Aug '08 - Jun '10
Another professor who wasn't at the wrap up discussion told me later on: "When else do you just get to do whatever the hell you want?" While you can do whatever the hell you want, that's such an incredible task to tell yourself what you're not going to do because you don't have all the time in the world.
But you have to be willing to jump off. For me, that's the huge value of the thesis, and why a research studio should not replace the individual thesis. Even if you're doing someone else's research, where do you learn how to navigate? Maybe the "myth of the genius" is finally easing itself out of architecture schools as we collaborate more and more, but that's not an argument for abolishing thesis.
If architecture school is a struggle, thesis is an amplification of that struggle. And we know it doesn't end in architecture school. I remember at my first job out of undergrad, my boss telling me (I think it was 2 am) "If it was easy everyone would be doing it." Long hours aside, the distance traveled is never so great if you aren't first stepping into the dark, unsure of where the end may be. A research studio also begins with this uncertainty, but a key difference is that in the research studio the uncertainty is only a jumping off point, not the object of struggle itself.
Thesis--and by extension, architecture school--is not about the 'what'--in contrast to Saitowitz's call for students to watch more TV and do something about the world. It's about the 'how'. Thesis is about the vehicle, the transmission, the medium, the fetish. The 'how' is also about language. It is the burden of the thesis student and really any architecture student to communicate--not just at the final jury but at every step in the design process--what their position is, what their world view is, and why that matters. It is not the duty of the instructor to figure that out for the student and that would be a laborious prospect for the instructor anyway. The thesis student must hone the question, be deliberate with testing it and focus, even exaggerate the representation so that all is left for a critic to do is react.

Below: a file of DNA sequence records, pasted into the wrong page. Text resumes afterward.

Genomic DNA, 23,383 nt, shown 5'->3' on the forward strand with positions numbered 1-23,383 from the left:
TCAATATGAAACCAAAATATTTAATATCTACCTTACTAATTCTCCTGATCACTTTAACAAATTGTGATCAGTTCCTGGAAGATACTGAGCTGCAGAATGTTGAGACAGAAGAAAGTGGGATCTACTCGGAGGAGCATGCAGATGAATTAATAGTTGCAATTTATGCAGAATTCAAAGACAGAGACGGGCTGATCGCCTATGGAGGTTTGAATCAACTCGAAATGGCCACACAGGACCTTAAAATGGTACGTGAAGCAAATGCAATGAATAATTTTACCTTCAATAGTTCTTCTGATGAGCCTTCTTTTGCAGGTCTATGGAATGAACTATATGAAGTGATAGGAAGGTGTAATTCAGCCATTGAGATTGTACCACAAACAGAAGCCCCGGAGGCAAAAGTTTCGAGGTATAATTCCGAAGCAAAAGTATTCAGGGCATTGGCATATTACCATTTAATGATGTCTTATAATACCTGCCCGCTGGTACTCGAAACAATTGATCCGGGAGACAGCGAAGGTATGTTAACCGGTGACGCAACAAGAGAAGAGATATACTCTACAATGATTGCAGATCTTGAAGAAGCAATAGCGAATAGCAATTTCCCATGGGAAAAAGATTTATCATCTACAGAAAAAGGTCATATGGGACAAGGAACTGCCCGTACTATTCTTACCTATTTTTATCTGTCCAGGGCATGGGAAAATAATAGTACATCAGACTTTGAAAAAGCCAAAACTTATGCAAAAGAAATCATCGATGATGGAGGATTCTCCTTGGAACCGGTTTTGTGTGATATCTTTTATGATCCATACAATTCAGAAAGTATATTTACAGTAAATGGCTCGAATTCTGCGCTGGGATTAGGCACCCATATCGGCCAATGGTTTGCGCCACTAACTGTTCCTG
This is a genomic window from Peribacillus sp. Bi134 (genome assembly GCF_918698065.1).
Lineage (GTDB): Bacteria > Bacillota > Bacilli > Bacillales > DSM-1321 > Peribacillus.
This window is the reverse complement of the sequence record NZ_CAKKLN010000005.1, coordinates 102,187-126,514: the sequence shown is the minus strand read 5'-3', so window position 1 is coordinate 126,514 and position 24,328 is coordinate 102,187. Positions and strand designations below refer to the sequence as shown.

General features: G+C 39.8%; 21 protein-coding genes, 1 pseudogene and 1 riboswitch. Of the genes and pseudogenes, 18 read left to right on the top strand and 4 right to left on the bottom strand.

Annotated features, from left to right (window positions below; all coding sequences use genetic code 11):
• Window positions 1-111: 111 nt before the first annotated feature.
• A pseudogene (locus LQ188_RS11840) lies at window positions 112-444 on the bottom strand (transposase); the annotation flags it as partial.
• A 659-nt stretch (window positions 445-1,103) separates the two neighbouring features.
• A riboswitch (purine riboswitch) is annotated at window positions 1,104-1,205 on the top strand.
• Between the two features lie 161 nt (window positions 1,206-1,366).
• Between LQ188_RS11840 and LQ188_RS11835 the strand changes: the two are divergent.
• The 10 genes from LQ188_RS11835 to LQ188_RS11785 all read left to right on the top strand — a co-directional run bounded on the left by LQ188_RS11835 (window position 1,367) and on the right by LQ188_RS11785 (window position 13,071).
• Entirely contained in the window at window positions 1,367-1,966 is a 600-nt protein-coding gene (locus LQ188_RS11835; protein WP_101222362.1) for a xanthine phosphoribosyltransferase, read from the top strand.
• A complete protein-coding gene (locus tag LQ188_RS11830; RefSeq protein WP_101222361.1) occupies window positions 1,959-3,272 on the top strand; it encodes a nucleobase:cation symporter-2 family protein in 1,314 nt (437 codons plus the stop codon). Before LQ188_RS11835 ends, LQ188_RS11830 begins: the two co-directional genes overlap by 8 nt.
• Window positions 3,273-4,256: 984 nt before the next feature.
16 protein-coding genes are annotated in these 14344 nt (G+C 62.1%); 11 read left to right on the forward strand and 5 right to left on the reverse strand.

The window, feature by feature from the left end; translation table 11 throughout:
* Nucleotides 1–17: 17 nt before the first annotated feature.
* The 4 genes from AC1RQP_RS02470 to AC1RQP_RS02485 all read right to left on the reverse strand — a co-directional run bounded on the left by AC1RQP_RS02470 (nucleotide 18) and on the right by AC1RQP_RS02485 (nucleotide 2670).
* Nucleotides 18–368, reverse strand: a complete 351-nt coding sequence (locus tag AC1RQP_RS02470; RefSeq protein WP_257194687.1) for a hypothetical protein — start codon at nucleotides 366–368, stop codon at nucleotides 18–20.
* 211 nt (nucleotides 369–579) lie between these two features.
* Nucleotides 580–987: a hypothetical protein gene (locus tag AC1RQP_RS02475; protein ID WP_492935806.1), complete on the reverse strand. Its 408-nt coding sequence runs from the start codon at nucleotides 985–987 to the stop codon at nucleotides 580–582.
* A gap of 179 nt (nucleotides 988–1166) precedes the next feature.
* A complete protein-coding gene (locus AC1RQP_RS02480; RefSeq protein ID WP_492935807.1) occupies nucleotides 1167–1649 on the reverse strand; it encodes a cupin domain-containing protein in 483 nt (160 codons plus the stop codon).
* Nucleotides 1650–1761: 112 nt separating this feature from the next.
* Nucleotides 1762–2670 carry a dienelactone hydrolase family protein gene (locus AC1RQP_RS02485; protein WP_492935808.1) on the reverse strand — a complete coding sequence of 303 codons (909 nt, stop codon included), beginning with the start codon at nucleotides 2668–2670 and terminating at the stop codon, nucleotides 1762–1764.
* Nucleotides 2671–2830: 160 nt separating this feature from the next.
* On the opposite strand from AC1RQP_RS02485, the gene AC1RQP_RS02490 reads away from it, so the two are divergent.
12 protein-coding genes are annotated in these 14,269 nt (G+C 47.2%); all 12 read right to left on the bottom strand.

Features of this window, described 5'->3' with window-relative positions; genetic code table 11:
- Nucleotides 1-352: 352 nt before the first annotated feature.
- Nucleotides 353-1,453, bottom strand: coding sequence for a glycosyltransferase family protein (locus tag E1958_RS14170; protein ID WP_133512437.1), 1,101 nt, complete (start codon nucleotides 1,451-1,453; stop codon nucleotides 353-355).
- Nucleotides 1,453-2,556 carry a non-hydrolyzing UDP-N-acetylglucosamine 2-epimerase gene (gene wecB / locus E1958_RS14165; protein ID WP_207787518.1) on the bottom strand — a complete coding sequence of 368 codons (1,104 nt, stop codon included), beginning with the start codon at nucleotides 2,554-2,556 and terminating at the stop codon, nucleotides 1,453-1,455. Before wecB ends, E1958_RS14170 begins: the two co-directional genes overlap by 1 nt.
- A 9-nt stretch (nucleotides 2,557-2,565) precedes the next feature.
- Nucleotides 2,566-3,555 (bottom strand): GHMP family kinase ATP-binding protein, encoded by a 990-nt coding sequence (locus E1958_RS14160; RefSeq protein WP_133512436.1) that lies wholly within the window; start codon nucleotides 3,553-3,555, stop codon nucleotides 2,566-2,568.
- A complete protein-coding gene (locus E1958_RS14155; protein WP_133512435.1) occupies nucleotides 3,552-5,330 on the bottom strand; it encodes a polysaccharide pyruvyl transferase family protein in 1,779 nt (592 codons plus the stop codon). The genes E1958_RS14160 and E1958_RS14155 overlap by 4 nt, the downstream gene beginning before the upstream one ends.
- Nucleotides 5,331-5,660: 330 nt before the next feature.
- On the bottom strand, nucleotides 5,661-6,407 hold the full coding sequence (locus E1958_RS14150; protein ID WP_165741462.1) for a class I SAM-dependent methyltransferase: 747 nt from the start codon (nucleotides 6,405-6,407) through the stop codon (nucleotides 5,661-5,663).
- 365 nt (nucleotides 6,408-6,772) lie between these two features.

As long as the thesis is to be something loved or hated, it is probably a good thesis.
The self-indulgent "genius" thesis project and the notion of a research driven 'thesis studio' have been falsely dichotomized. It is not as though the shortcomings of one are picked up by the other. I admit they have their differences, but in what ways are they also about the same thing? Both have the potential to become 'the infinite game' i.e. a method or way of thinking that extends beyond the limits of the semester. At the essence of both is the need to produce a question and to find means to test it. The testing is not done literally, of course. So we have only figures of things. We have only shadows. Architects need to be better shadow-makers.
It may be for some that the proper medium for exploring the efficacy of a design language is a research studio resulting in a publication. For me, so far at least, the luxury of discovering my path from a set of interests towards a means of expression, of struggling and learning resistance, which is at the core of the individual thesis, is the better means for learning architecture.